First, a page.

Homelessness in Connecticut increased for the second consecutive year, according to an annual tally of unhoused people which found 3,015 individuals experiencing homelessness during a single night in January.
This year’s “point-in-time” count, conducted on Jan. 24 and released this week by the group Advancing Connecticut Together, recorded an increase of 2.9% over last year, when the federally required tally found 2,930 people without a place to live. Last year’s census broke from years of declining homelessness in Connecticut with a 13% jump over the prior year.
Although it represents a smaller increase, this year’s tally recorded an additional 85 people without a home.
“Each number in the report represents real-life persons and families with hopes, dreams, and the right to be stably housed,” this year’s report read. “We hope that reviewing these numbers will inspire challenging and solutions-based dialogue.”
The report found a more than 7% increase in the number of unhoused young people, aged 24 or younger.
The number of people experiencing chronic homelessness remained consistent with last year’s tally at 117 individuals. Chronic homelessness applies to people without a home for at least a year, who are often struggling with serious disabilities, mental illness or substance use disorders.
Since the COVID pandemic, recent surveys have shifted away from physical canvassing for people experiencing homelessness, in favor of compiling information from a database of reports from housing services.
Despite efforts to provide an accurate snapshot of the state’s unhoused population, many homelessness service providers believe the survey likely underrepresents the true scope of the problem.
“You’re bound to miss people, just by the nature of it,” Rebekah Lyas, assistant director of the South Park Inn shelter, said on Thursday. “A lot of times, homeless folks may not want to identify as being homeless, especially if you’re a stranger coming up to them and asking them to fill out a survey. I’m sure it’s underreported.”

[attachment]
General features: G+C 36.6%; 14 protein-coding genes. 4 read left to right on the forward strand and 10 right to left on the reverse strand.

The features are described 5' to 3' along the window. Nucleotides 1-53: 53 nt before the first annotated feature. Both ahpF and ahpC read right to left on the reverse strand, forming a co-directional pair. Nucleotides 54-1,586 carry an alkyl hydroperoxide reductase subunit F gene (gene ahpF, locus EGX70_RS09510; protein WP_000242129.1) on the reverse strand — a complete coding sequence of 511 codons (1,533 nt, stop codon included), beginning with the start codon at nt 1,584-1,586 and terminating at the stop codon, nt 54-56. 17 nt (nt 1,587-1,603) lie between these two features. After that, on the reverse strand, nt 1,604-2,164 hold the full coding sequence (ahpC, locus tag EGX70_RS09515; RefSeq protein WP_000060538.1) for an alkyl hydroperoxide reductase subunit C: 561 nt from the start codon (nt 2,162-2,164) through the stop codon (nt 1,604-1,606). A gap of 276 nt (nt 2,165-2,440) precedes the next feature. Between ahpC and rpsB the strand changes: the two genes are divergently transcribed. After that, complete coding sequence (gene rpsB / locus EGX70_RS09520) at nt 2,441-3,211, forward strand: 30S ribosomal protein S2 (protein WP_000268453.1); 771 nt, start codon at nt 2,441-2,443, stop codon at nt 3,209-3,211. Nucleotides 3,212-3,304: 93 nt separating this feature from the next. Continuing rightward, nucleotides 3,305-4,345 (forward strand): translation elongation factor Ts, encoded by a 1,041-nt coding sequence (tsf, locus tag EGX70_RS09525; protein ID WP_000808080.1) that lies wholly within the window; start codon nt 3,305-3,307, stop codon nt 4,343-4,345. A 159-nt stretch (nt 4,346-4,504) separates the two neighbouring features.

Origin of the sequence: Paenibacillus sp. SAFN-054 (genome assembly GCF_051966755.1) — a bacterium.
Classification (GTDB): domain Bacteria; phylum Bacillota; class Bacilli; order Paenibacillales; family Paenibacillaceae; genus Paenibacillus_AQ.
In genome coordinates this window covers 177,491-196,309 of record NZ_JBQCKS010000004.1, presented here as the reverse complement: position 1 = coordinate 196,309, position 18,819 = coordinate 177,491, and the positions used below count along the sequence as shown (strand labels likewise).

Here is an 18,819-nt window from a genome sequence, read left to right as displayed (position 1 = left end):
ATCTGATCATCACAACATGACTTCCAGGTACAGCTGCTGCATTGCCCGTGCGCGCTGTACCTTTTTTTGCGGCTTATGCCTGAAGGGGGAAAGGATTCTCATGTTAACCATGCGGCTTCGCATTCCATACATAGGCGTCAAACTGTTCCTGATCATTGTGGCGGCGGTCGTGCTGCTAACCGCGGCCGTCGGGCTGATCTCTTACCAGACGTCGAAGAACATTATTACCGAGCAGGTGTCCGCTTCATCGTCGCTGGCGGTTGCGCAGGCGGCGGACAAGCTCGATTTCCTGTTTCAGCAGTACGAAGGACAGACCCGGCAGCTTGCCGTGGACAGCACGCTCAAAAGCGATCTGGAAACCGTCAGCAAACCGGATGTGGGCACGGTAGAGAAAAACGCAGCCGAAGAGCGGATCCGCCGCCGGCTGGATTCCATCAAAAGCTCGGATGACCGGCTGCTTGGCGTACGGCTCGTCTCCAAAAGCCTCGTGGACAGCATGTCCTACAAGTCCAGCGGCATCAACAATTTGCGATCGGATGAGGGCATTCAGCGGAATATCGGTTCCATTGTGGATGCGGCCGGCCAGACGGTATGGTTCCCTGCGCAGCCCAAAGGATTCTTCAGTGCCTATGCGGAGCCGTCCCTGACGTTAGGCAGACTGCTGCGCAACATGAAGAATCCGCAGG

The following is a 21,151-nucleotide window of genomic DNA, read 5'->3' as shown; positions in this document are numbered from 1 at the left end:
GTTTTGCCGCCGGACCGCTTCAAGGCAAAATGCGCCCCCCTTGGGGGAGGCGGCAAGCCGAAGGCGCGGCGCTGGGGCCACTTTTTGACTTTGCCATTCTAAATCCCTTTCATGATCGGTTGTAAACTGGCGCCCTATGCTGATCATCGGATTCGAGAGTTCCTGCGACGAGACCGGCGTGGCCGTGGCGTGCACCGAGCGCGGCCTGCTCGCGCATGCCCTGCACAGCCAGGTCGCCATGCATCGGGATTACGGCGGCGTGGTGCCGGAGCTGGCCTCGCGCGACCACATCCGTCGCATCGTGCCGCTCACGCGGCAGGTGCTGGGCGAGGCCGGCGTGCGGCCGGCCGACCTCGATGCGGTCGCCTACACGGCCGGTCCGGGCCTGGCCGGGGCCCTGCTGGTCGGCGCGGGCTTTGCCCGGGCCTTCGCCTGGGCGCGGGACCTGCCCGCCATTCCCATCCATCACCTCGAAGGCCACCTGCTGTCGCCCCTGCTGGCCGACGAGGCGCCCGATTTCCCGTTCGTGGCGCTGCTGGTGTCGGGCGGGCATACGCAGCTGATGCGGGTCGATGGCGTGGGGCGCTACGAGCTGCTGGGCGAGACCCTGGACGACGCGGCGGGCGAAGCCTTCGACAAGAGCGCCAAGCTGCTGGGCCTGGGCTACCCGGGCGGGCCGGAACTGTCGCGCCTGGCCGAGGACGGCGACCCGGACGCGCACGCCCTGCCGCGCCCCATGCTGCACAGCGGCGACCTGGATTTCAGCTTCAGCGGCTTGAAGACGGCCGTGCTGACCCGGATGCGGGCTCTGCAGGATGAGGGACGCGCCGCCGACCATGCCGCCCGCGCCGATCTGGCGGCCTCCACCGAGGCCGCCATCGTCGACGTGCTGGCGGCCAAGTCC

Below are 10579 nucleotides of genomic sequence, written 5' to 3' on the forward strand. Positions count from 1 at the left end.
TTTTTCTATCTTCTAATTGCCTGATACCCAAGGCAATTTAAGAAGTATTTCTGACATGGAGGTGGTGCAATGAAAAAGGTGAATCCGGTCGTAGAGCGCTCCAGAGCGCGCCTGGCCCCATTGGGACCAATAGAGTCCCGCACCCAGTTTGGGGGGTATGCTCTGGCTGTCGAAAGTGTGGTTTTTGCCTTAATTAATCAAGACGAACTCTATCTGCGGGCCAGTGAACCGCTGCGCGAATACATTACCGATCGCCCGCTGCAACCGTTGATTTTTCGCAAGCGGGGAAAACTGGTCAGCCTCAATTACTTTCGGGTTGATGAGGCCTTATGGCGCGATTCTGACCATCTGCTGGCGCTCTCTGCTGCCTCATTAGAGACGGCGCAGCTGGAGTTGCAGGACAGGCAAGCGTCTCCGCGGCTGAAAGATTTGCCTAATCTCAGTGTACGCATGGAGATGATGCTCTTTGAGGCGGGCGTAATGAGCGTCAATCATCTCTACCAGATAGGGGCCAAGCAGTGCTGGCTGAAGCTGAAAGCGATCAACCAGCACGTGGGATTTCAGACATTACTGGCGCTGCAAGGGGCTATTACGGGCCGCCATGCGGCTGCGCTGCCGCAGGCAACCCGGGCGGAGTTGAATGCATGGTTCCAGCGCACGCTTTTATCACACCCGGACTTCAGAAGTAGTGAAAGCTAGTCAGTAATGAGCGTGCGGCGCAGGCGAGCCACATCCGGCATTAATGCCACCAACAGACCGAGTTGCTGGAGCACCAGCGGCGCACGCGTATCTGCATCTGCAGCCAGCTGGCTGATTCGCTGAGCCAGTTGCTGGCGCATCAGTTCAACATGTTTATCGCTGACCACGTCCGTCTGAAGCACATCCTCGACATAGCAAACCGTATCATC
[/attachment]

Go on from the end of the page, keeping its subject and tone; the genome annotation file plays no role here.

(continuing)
Although the Hartford-based shelter has not been at capacity during the recent warmer months, Lyas said it was a different story during the winter, when South Park Inn ran the city’s warming center.
“There were nights that folks had to be turned away from the warming center because there was just no space for them,” she said.
Lyas worried about the impact the coming winter may have on a larger homeless population, especially if it is more severe than last year’s colder months.
“What worries me the most is that this past winter was a very mild winter,” she said. “We did not have a ton of snow or freezing cold and the numbers were high. If we have a really rough winter this year, I think that will definitely impact us even more.”
The continued rise of homelessness in Connecticut coincides with an increase in evictions since the expiration of temporary tenant protections adopted during the COVID pandemic, as well as a persistent shortage of affordable housing units.
Connecticut ranked as the 10th least affordable state in a 2021 National Apartment Association report, which compared rent costs to income levels.
Other factors contributing to homelessness include substance use disorders, mental health issues, and job losses, Lyas said. She pointed to the proverb, “it takes a village to raise a child.” It can be the same way with adults, she said.
“We all need community and we need people to not give up on us,” she said. “Be neighborly and help one another.”